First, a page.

So too was Garland's look, which she typically crafted herself. "She's a bit more made up than she would be normally," says makeup and hair designer Jeremy Woodhead of the sequence. "The lips are brightened, the lashes are long, and she's putting on a brave face."

    Following intense analysis of both stars' facial topography, Woodhead experimented with prosthetics and wigs to transform Zellweger's oval features into Garland's diamond-shaped face, mindful of leaving the actress the freedom to be as expressive as she could be. After perfecting the wig, he relied simply on "a very small prosthetic, just to turn Renée's nose up at the end like Judy's was." The rest was achieved with makeup and shading, "highlighting cheeks and nose, raising the eyebrows, enlarging the eyes by underscoring them with an eyeliner and changing the lip shade as much as we could, to subtly move Renée's very distinctive features into more of a Garland look."

    For Garland's suite, production designer Kave Quinn bypassed the historical hotel for a set that offered more versatility for shooting and a symbolic quality, calling it the Aviary Suite. "It was a cage because she couldn't go anywhere," says Quinn of how Garland was a prisoner of her own fame and reputation. Also like the star, the suite was a bit past its prime. "The idea was, it had its heyday in the 1930s — it's got deco attributions," says Quinn of her choice not to lean toward mod London. "There would have been hotels at that time that would have been far more funky, but this wasn't one of those. It was kind of sort of slightly stuck in the past as well, which made it more uncomfortable for her."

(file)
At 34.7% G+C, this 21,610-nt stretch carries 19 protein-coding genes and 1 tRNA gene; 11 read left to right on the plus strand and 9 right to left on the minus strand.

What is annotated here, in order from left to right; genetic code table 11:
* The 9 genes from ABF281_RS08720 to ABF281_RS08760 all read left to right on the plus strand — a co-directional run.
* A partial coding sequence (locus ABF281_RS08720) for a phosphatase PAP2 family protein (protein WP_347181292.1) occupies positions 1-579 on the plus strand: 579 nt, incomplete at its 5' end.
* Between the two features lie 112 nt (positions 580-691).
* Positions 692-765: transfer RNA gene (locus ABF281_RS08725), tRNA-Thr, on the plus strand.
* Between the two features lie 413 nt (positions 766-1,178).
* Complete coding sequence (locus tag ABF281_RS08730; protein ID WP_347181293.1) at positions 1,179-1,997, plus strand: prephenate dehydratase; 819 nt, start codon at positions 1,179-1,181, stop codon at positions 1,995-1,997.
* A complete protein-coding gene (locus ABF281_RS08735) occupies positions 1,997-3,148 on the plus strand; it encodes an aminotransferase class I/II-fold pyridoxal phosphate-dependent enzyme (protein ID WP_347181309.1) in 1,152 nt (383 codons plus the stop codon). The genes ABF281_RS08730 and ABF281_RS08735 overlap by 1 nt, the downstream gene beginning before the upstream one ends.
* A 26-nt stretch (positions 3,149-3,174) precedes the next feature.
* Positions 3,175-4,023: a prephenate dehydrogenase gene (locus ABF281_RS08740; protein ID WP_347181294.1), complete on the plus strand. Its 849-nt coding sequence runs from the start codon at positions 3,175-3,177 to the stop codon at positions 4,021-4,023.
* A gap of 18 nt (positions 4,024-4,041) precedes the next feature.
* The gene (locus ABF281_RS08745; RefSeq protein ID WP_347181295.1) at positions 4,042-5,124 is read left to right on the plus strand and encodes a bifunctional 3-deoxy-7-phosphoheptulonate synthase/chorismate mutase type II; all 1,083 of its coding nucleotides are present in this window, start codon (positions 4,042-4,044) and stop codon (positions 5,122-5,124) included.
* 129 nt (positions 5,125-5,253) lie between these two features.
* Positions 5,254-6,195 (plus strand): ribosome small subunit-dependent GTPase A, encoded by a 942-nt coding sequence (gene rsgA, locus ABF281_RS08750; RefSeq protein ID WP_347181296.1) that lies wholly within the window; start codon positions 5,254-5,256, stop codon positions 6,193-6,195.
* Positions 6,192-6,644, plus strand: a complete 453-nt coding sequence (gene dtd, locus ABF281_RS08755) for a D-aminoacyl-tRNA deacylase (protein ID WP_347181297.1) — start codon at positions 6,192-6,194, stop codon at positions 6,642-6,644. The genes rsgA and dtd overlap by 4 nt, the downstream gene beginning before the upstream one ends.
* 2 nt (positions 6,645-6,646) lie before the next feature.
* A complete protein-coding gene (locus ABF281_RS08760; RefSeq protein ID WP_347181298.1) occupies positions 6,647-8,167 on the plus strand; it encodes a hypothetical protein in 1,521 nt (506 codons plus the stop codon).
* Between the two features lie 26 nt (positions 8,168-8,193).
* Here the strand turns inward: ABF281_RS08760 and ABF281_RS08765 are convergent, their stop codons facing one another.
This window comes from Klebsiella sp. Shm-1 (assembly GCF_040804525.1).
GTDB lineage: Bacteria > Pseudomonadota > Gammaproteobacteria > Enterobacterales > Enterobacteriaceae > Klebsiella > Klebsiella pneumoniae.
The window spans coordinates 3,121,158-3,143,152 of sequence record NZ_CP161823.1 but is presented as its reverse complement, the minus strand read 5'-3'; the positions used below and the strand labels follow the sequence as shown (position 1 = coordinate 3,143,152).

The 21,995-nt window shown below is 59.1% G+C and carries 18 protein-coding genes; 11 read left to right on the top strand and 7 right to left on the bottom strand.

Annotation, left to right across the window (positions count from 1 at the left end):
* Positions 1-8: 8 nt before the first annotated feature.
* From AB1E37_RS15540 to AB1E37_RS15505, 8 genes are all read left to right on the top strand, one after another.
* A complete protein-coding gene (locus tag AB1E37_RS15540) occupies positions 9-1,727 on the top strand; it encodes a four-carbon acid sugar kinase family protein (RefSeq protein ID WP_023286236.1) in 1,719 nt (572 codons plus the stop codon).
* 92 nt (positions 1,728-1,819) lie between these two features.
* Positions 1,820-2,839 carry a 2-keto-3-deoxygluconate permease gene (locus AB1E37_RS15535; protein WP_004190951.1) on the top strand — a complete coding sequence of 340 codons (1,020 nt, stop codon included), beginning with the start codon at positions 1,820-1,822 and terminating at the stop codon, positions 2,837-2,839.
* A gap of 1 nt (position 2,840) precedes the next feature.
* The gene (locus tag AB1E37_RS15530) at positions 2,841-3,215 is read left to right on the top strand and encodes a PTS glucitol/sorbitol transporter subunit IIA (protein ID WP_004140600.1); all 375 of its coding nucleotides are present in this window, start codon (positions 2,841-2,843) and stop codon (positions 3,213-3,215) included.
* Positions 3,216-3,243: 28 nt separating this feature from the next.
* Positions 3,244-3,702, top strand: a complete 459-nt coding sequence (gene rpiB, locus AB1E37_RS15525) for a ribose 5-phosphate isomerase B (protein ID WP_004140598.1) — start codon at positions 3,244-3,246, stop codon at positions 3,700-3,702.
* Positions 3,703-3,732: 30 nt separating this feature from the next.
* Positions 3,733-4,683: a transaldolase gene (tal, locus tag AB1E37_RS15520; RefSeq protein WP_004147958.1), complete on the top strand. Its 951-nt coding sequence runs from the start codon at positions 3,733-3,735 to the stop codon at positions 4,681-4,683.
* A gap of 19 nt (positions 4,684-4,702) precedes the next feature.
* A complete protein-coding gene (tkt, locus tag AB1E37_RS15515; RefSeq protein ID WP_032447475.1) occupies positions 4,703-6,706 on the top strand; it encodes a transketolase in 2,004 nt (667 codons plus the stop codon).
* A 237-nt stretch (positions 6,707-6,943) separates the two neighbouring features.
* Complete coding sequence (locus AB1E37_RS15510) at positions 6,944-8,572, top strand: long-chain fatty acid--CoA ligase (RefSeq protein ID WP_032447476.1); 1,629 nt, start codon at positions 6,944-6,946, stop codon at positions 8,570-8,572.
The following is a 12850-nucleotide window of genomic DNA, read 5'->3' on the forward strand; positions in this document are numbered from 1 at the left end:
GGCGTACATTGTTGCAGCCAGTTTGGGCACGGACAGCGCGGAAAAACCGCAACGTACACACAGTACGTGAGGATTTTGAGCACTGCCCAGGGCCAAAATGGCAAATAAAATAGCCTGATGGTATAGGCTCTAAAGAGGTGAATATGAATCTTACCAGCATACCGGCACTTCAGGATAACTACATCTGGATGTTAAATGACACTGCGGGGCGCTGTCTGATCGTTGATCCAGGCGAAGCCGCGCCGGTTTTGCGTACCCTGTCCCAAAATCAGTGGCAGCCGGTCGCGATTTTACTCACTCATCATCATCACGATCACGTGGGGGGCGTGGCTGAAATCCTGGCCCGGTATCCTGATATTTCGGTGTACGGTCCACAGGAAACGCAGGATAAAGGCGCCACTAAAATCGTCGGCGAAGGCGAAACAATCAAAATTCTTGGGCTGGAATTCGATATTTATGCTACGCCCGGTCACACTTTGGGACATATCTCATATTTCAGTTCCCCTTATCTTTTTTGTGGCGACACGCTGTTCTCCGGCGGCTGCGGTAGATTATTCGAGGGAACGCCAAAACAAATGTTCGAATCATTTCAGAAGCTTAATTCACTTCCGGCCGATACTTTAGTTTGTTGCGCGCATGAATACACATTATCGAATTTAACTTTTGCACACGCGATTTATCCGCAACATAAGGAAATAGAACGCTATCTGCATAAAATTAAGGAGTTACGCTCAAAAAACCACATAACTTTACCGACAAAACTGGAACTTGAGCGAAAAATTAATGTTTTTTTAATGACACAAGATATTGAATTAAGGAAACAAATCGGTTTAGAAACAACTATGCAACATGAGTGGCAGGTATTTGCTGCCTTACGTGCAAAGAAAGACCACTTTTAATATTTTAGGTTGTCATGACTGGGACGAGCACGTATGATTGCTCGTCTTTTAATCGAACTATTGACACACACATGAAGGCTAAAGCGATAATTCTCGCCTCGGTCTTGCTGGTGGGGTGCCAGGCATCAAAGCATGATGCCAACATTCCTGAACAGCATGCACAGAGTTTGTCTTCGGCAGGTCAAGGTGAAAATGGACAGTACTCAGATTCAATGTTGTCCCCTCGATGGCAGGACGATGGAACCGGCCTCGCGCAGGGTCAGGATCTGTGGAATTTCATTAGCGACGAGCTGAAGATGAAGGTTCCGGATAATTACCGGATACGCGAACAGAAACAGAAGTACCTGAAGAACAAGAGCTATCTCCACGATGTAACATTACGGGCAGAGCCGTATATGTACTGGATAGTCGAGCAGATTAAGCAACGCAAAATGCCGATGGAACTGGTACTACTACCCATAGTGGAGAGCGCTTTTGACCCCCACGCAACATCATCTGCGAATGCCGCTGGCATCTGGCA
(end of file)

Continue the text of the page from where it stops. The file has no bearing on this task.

Indeed, haunting, subtle nods to Garland's past were worked into the design scheme. Says Quinn, "The wallpaper reminded us of the Emerald City in Oz, and the colors in the hotel suite were reflective of those colors as well."

    This story first appeared in a January stand-alone issue of The Hollywood Reporter magazine. To receive the magazine, click here to subscribe.